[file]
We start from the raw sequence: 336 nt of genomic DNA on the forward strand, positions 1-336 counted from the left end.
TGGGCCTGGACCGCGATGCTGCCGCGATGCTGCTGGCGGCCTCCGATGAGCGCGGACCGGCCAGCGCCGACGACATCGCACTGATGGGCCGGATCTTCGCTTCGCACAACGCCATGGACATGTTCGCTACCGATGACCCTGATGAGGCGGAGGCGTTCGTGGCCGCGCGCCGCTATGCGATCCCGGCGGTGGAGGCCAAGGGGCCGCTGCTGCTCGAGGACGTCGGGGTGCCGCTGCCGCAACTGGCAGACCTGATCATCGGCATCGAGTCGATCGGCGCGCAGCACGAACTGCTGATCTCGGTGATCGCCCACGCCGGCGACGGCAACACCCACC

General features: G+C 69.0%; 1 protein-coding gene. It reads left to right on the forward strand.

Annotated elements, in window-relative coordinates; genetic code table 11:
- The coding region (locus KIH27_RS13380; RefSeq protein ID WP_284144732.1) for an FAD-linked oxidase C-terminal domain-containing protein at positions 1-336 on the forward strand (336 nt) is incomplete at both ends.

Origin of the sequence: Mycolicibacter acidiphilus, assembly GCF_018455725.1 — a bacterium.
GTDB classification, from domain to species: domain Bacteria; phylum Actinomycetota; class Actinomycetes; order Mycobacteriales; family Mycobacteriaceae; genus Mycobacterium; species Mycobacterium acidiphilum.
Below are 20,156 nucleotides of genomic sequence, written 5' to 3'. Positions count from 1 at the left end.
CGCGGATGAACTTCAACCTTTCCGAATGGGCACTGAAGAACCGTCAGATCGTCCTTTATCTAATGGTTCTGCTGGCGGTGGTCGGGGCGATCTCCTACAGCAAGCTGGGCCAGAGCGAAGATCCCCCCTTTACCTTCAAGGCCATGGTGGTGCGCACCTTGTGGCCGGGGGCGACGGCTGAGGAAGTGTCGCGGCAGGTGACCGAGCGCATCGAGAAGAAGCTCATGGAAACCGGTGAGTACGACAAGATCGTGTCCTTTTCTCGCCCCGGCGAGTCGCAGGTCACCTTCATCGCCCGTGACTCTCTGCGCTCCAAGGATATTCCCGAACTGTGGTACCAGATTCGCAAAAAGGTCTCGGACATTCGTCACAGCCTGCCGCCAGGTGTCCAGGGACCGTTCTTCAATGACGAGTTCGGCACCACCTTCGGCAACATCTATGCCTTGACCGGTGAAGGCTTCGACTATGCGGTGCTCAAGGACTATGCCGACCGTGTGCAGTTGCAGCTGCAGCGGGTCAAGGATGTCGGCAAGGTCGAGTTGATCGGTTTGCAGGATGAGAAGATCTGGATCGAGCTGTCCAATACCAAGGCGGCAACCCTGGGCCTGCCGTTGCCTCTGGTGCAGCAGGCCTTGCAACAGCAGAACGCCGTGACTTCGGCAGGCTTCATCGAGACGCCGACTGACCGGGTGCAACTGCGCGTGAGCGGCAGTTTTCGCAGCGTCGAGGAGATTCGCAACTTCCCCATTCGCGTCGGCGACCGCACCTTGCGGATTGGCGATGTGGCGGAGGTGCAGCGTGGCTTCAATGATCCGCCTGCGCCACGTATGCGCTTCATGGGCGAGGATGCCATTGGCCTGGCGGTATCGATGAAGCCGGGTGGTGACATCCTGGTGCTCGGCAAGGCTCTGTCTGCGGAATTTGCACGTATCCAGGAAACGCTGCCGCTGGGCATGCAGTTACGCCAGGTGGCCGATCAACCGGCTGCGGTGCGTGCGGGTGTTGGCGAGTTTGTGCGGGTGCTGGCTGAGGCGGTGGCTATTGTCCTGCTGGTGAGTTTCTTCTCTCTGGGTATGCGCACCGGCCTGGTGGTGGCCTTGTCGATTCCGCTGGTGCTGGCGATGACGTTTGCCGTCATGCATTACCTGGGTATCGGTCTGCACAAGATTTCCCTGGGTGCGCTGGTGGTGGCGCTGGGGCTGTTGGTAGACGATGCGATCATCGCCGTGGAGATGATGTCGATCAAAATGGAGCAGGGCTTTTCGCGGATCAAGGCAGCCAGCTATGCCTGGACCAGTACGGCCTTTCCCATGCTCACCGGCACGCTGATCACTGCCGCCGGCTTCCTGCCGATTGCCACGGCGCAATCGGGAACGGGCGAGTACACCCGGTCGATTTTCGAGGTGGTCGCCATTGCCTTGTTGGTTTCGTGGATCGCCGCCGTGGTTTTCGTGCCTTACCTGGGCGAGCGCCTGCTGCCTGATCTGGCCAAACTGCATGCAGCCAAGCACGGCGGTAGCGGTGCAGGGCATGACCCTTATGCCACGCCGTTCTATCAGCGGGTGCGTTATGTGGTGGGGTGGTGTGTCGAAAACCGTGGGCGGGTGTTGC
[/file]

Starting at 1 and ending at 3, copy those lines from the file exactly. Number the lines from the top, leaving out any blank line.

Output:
We start from the raw sequence: 336 nt of genomic DNA on the forward strand, positions 1-336 counted from the left end.
TGGGCCTGGACCGCGATGCTGCCGCGATGCTGCTGGCGGCCTCCGATGAGCGCGGACCGGCCAGCGCCGACGACATCGCACTGATGGGCCGGATCTTCGCTTCGCACAACGCCATGGACATGTTCGCTACCGATGACCCTGATGAGGCGGAGGCGTTCGTGGCCGCGCGCCGCTATGCGATCCCGGCGGTGGAGGCCAAGGGGCCGCTGCTGCTCGAGGACGTCGGGGTGCCGCTGCCGCAACTGGCAGACCTGATCATCGGCATCGAGTCGATCGGCGCGCAGCACGAACTGCTGATCTCGGTGATCGCCCACGCCGGCGACGGCAACACCCACC

General features: G+C 69.0%; 1 protein-coding gene. It reads left to right on the forward strand.